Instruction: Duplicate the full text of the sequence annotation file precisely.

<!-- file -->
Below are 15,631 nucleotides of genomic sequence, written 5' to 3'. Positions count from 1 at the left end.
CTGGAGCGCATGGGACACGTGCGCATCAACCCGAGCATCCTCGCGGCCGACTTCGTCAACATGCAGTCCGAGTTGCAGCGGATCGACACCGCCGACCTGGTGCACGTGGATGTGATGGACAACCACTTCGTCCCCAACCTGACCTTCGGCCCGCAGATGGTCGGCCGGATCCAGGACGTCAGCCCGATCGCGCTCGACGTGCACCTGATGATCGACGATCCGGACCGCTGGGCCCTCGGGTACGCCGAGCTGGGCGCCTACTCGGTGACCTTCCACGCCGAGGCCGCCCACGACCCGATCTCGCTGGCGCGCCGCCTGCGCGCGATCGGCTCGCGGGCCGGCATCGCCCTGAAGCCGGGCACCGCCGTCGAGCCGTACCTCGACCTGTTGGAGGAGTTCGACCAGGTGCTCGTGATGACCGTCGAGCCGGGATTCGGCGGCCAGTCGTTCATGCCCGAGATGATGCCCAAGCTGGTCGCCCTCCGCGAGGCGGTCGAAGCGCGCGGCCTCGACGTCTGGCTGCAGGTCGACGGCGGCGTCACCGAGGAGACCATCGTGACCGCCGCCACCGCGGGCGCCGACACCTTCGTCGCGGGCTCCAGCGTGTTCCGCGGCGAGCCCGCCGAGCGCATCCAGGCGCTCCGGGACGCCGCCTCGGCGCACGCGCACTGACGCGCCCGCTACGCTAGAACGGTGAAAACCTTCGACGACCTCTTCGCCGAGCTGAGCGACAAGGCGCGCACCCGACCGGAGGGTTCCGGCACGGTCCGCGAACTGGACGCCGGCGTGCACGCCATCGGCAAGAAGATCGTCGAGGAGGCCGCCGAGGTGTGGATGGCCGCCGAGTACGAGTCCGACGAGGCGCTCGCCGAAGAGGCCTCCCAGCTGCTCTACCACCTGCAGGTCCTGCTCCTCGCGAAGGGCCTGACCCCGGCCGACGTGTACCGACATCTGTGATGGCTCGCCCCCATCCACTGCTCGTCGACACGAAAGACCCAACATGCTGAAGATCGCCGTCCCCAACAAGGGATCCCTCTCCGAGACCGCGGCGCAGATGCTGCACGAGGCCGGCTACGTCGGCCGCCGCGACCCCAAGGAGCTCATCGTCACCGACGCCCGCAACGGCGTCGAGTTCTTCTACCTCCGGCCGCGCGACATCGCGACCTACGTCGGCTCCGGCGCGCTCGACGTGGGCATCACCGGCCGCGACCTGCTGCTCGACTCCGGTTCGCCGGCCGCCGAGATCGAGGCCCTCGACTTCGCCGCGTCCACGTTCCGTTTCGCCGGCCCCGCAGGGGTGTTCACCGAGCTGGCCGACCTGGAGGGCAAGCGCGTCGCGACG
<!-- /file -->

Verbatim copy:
Below are 15,631 nucleotides of genomic sequence, written 5' to 3'. Positions count from 1 at the left end.
CTGGAGCGCATGGGACACGTGCGCATCAACCCGAGCATCCTCGCGGCCGACTTCGTCAACATGCAGTCCGAGTTGCAGCGGATCGACACCGCCGACCTGGTGCACGTGGATGTGATGGACAACCACTTCGTCCCCAACCTGACCTTCGGCCCGCAGATGGTCGGCCGGATCCAGGACGTCAGCCCGATCGCGCTCGACGTGCACCTGATGATCGACGATCCGGACCGCTGGGCCCTCGGGTACGCCGAGCTGGGCGCCTACTCGGTGACCTTCCACGCCGAGGCCGCCCACGACCCGATCTCGCTGGCGCGCCGCCTGCGCGCGATCGGCTCGCGGGCCGGCATCGCCCTGAAGCCGGGCACCGCCGTCGAGCCGTACCTCGACCTGTTGGAGGAGTTCGACCAGGTGCTCGTGATGACCGTCGAGCCGGGATTCGGCGGCCAGTCGTTCATGCCCGAGATGATGCCCAAGCTGGTCGCCCTCCGCGAGGCGGTCGAAGCGCGCGGCCTCGACGTCTGGCTGCAGGTCGACGGCGGCGTCACCGAGGAGACCATCGTGACCGCCGCCACCGCGGGCGCCGACACCTTCGTCGCGGGCTCCAGCGTGTTCCGCGGCGAGCCCGCCGAGCGCATCCAGGCGCTCCGGGACGCCGCCTCGGCGCACGCGCACTGACGCGCCCGCTACGCTAGAACGGTGAAAACCTTCGACGACCTCTTCGCCGAGCTGAGCGACAAGGCGCGCACCCGACCGGAGGGTTCCGGCACGGTCCGCGAACTGGACGCCGGCGTGCACGCCATCGGCAAGAAGATCGTCGAGGAGGCCGCCGAGGTGTGGATGGCCGCCGAGTACGAGTCCGACGAGGCGCTCGCCGAAGAGGCCTCCCAGCTGCTCTACCACCTGCAGGTCCTGCTCCTCGCGAAGGGCCTGACCCCGGCCGACGTGTACCGACATCTGTGATGGCTCGCCCCCATCCACTGCTCGTCGACACGAAAGACCCAACATGCTGAAGATCGCCGTCCCCAACAAGGGATCCCTCTCCGAGACCGCGGCGCAGATGCTGCACGAGGCCGGCTACGTCGGCCGCCGCGACCCCAAGGAGCTCATCGTCACCGACGCCCGCAACGGCGTCGAGTTCTTCTACCTCCGGCCGCGCGACATCGCGACCTACGTCGGCTCCGGCGCGCTCGACGTGGGCATCACCGGCCGCGACCTGCTGCTCGACTCCGGTTCGCCGGCCGCCGAGATCGAGGCCCTCGACTTCGCCGCGTCCACGTTCCGTTTCGCCGGCCCCGCAGGGGTGTTCACCGAGCTGGCCGACCTGGAGGGCAAGCGCGTCGCGACG